Ethnobotanist: No rain forest, no Bananas Foster

The last time you took a bite of Bananas Foster, what came to mind? The taste of the butter sauce, infused with just the right balance of cinnamon and vanilla? Or was it the delectable flesh of the banana, sautéed to perfection?

If you are Mark Plotkin, you’re likely thinking instead of the world’s rain forests and their role in sourcing the ingredients that go into the landmark dish.

“We’ve lost sight of it now, but there was a time when most of the bananas consumed in the United States were shipped through the Port of New Orleans. We were the gateway to South and Central America, and many of the culinary traditions and ingredients that are now part of our culture were sourced there,” Plotkin said.

An ethnobotanist and New Orleans native, Plotkin has made it his life’s work to collaborate with indigenous peoples in the daunting effort to conserve rainforests in the Amazon and protect the biodiversity that has bestowed our everyday experience with an astonishing bounty of gifts — cultural, culinary, and medicinal. He and his wife, Liliana Madrigal, founded the nonprofit Amazon Conservation Team in 1995 to further the work, and were named among 2008’s “Social Entrepreneurs of the Year” by the Skoll Foundation. Plotkin’s books include “Tales of a Shaman’s Apprentice.”

The idea for “Deconstructing Bananas Foster” came about at a fundraising event for the Amazon Conservation Team in New Orleans in October, when Dickie Brennan’s Tableau restaurant prepared a menu based on ingredients that originated in the rainforests and now appear in mainstream recipes.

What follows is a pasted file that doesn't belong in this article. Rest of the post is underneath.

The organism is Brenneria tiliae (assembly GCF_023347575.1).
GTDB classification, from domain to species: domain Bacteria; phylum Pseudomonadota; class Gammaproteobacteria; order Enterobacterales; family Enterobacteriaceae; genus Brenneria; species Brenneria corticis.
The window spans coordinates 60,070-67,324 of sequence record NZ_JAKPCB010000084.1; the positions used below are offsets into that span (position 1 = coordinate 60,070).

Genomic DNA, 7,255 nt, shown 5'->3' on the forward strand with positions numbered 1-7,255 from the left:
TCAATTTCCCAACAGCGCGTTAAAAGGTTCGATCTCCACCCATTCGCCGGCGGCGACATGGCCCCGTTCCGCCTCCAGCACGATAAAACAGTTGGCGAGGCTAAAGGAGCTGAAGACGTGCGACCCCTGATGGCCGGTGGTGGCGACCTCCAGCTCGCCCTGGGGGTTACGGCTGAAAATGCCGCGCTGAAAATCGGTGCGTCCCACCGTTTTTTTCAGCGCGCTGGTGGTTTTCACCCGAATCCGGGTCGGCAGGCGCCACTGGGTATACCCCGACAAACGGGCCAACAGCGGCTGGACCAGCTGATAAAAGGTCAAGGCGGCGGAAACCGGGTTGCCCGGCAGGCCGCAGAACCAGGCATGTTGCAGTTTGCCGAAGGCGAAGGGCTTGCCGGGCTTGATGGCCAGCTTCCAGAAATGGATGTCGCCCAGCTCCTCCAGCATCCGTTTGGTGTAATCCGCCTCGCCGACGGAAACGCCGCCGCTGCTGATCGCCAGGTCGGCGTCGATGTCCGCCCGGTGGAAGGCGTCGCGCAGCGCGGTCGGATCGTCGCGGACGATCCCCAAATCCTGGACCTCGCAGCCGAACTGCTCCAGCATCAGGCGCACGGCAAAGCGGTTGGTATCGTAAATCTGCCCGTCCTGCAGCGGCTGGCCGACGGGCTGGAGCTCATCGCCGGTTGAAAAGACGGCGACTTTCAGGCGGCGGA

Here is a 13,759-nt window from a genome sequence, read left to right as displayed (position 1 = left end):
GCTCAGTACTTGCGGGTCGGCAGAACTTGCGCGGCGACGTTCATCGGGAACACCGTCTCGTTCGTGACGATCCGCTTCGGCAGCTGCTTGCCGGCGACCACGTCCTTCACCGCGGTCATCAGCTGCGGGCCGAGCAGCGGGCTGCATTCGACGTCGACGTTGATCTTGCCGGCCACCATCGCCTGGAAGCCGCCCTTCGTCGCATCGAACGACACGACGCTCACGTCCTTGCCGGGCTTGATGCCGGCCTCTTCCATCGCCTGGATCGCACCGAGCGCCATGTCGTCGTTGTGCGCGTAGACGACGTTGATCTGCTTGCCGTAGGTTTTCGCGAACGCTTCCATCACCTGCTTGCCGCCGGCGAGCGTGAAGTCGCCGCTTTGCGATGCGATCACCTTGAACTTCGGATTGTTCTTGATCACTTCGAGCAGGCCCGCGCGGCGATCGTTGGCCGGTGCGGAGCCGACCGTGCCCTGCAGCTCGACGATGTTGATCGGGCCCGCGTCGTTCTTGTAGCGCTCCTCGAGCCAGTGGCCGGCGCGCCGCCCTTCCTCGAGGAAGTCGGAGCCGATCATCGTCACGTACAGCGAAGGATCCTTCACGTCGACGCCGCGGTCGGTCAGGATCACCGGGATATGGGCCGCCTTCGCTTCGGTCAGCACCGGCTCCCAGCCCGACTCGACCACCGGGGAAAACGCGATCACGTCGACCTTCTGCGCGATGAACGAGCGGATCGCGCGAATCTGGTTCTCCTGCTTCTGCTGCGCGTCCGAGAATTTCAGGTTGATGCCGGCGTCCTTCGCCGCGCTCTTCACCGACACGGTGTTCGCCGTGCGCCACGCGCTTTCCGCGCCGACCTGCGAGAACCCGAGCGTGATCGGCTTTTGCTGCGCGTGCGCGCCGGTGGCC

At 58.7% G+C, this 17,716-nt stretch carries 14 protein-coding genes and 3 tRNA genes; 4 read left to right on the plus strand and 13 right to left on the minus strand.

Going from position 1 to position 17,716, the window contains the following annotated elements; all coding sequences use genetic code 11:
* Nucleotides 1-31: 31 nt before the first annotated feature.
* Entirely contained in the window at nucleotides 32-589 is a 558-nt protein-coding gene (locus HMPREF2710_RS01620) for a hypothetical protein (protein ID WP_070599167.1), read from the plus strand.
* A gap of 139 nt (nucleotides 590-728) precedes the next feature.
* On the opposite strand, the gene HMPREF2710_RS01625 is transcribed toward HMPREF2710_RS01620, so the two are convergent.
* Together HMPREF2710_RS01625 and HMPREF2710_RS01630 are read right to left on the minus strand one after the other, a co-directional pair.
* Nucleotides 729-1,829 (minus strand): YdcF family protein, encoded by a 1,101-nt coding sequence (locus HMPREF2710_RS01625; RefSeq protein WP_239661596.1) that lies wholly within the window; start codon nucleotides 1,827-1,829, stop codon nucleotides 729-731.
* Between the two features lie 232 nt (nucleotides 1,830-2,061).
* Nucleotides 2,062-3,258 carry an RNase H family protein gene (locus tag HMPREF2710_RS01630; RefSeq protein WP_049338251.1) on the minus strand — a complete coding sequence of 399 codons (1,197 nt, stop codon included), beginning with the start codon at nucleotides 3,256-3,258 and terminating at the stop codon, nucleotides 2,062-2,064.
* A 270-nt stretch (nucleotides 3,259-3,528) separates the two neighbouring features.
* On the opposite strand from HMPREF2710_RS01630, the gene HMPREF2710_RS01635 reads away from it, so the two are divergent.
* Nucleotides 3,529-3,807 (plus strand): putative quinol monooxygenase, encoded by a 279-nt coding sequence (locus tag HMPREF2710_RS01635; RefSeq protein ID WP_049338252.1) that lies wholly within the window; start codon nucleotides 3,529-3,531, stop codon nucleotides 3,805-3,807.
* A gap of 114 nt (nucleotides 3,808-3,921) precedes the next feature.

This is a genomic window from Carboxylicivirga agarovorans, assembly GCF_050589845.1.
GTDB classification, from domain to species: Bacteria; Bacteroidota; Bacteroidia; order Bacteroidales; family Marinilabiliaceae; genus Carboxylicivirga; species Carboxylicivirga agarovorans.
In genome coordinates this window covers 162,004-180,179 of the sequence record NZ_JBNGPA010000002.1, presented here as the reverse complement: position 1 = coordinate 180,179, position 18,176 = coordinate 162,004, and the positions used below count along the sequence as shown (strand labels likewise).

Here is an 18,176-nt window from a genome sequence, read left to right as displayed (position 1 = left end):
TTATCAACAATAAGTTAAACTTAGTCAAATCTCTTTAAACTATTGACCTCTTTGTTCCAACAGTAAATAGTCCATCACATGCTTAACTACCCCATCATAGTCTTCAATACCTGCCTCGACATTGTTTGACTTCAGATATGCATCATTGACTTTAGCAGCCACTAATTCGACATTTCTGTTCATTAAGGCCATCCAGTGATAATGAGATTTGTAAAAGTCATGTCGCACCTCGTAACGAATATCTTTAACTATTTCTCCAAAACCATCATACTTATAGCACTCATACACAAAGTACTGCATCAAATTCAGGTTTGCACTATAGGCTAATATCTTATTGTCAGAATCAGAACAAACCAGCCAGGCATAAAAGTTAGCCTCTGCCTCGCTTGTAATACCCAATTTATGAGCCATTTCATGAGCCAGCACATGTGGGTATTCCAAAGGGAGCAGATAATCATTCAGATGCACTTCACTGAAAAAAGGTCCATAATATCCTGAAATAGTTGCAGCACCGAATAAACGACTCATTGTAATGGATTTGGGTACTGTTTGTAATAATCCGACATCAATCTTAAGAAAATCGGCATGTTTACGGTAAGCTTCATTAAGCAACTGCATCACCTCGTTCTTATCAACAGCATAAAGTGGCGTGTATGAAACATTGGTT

Chef Ben Thibodeaux prepared a six-course meal that included chilled corn soup with mirliton, pork belly with caraway and okra, duck in a cacao-peppercorn-bourbon sauce, catfish with plantains, potato and chili, and sweet potato ice cream with cayenne-black pepper-Brazil nut brittle.

“I met Poppy Tooker for the first time that night, and she said we should do another culinary event to showcase the importance of the rainforest to New Orleans cuisine,” Plotkin said. “She was right — we agreed that the path to New Orleanians’ hearts is through their stomachs.”

The city takes pride in its culinary inventions like Bananas Foster, first prepared at Brennan’s Restaurant in 1951 by Paul BlangĂ© and named for Richard Foster, a friend of Owen Brennan’s and a fellow civic activist.

“Bananas, sugarcane and cinnamon all came from Southeast Asia,” Plotkin said. “The vanilla comes from the vanilla orchid that is native to tropical Mexico. None of the ingredients are native to North America.”

Each, however, has an intriguing history. Cinnamon is derived from the inner bark of trees native to current day Bangladesh, Sri Lanka, Burma and the southwestern coast of India. It was imported by Egypt as early as 2000 B.C.

Likewise, sugarcane is native to Southeast Asia and was cultivated as early as 6000 BC. Christopher Columbus introduced it to the New World when he brought it with him to Hispaniola (now Haiti and the Dominican Republic).

Bananas — grown throughout the Caribbean and Central America — were first cultivated in Southeast Asia and Papua New Guinea as long ago as 10,000 years; they were brought west by Portuguese sailors in the 17th century.

New Orleans’ relationship with the tropical regions of the world and their indigenous flora has fascinated Plotkin since the first time he saw a banana growing in his hometown.

“It was in the Brulatour Courtyard in what used to be the headquarters of WDSU on Royal Street,” he said. “I was a kid and had never seen a live banana before. It felt like a little piece of the tropics poking through into my world.”

He added: “We think of New Orleans as an island. It’s surrounded by water and has even been under water. But the message from shamanic cultures is that everything is interconnected — that goes for New Orleans, too.”